Friday, March 29, 2019

The Current Cinema 19.2


Gaspar Noe's latest is a delirious concoction of New Wave musical and Euro-freak out horror film, fire-branded by his swerving aesthetic and provocative sound design that feels more like an assault than a viewing experience. Broken into three parts- including an opening of each character talking from a television set that serves more as a nerdy namedrop for the influences of Noe via the spines of books and VHS tapes cluttered around the image rather than a proper introduction- "Climax" then morphs into a punishing segment of carefully choreographed dance numbers interrupted by the young dancers' vulgar and misogynistic conversations about their carnal desires.... which serves as an apt reminder that Noe once made a film titled "Carne". From there, the film really goes off the rails as someone spikes the communal punch with LSD and the cloistered dance performers each burrow down their individual holes of tormented hell. Some screw the night away. Others fight. Others wander the neon-lit lodge their locked in like specters haunting the corridors of uninhibited youth, all captured by Noe's now trademark long takes that plunge us in, out, and around the confusion and bad trips. It's an unsettling portrait of modern youth, and one of Noe's best films that continues to pursue his aggressive vision of wasted society.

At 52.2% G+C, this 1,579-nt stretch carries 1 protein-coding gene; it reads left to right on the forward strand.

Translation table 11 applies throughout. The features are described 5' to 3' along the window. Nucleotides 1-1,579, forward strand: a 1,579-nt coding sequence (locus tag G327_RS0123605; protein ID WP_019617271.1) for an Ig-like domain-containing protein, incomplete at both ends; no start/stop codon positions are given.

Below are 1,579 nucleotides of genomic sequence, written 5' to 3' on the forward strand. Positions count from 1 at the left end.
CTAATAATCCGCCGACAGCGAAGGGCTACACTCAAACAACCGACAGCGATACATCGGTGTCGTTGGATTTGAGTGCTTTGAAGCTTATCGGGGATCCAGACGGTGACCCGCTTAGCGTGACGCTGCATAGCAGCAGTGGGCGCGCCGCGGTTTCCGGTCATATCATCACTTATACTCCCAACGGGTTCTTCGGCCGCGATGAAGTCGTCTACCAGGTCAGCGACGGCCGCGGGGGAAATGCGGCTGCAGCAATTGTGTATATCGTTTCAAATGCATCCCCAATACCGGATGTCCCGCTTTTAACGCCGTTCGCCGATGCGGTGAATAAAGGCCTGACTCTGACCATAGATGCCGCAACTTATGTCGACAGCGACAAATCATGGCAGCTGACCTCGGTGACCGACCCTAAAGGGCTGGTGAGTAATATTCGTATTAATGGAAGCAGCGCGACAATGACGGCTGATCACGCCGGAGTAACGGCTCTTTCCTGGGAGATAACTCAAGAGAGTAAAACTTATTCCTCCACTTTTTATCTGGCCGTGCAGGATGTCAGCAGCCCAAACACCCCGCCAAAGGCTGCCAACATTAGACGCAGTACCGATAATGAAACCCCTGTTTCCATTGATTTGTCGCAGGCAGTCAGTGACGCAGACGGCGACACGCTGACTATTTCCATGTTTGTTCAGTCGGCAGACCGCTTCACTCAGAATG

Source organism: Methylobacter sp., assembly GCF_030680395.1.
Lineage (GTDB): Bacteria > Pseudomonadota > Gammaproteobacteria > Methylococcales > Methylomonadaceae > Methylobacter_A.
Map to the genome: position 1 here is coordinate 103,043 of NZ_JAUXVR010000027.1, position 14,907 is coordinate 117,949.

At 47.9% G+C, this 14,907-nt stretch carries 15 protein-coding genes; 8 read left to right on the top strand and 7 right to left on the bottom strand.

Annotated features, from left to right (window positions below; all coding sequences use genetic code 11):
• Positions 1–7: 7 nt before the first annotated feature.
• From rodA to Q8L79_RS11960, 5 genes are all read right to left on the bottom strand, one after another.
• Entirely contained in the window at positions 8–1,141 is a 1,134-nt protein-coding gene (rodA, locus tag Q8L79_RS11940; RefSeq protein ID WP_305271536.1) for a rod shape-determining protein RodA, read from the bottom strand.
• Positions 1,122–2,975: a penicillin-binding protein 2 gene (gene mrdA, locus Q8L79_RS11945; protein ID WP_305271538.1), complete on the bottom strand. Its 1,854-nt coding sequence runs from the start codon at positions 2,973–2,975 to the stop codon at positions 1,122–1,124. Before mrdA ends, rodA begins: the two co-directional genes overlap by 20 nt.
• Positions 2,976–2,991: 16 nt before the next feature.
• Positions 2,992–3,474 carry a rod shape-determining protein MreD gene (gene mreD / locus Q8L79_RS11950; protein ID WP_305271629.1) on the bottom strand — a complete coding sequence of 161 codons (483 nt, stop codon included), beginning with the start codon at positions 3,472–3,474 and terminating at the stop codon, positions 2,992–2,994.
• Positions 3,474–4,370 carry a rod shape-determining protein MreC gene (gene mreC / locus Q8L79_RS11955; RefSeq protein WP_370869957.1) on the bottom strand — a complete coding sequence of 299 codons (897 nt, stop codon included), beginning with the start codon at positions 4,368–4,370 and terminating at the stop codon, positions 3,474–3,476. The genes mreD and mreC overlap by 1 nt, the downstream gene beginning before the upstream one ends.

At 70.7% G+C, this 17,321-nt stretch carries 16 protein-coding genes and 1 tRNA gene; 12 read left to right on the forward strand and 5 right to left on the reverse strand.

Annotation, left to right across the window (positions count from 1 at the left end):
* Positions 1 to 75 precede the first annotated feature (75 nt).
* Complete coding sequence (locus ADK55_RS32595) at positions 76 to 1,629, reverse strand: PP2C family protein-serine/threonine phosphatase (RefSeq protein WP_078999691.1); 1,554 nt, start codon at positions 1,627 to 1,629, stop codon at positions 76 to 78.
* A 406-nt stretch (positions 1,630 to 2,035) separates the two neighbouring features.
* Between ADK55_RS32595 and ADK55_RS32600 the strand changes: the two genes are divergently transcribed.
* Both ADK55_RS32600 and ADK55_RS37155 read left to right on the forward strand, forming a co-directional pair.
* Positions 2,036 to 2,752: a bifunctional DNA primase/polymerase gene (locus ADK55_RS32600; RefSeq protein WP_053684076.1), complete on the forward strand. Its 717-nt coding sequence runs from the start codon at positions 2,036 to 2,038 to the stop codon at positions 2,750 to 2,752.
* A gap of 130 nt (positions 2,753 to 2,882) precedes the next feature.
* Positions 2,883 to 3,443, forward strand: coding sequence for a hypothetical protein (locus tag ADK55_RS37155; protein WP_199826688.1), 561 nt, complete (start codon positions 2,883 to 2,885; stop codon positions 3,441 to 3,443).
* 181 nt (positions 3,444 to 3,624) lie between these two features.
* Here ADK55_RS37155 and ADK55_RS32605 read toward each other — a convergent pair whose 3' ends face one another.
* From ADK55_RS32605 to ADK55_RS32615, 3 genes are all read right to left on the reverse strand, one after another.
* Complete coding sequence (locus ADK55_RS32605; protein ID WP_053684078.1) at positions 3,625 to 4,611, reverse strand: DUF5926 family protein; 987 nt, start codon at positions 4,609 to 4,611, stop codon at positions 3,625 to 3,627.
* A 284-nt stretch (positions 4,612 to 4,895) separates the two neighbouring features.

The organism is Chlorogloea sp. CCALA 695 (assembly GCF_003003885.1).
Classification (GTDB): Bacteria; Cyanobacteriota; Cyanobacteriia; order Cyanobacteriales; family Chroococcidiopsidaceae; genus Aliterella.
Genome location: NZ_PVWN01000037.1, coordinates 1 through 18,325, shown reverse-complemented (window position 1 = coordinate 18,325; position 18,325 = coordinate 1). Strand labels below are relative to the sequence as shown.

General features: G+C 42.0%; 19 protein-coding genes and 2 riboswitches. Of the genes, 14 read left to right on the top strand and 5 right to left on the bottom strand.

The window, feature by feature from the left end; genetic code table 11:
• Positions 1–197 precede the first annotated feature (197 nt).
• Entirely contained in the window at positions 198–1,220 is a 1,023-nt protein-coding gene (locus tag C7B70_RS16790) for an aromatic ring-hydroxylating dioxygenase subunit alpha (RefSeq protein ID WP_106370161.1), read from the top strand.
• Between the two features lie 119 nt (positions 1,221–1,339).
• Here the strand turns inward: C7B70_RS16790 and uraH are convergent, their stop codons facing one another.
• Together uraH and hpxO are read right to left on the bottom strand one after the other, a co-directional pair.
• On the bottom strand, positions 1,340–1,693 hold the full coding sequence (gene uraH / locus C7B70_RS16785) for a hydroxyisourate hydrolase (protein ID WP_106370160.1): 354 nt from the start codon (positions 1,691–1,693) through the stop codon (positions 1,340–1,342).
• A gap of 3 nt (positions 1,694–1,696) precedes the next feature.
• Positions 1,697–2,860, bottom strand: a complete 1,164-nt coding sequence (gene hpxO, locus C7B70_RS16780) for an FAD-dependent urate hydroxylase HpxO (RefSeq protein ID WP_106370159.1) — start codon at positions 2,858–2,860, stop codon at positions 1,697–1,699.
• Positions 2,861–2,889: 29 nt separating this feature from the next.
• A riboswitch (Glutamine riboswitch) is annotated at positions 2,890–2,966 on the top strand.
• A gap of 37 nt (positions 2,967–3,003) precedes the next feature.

Captain Marvel

Anna Fleck and Ryan Boden's "Captain Marvel" looked like the right amount of brazen levity and lighthearted action compared to the brooding populism of other Marvel properties. And it is. Brie Larson and Samuel L. Jackson inhabit their roles with gusto and as an origin story (for not just Larson's Captain character), the film takes some refreshing asides, especially in the cascading/shifting allegiances and plot twists. 

Reviewed at Dallas Film Now:

Dragged Across Concrete- It doesn't quite earn its expanse run time, but the pulp machinations are brutal.

Ash Is Purest White- Even though Jia Zhangke is repeating himself in theme and form somewhat, it's still a great film about the clash of the personal against the cultural. 

No comments: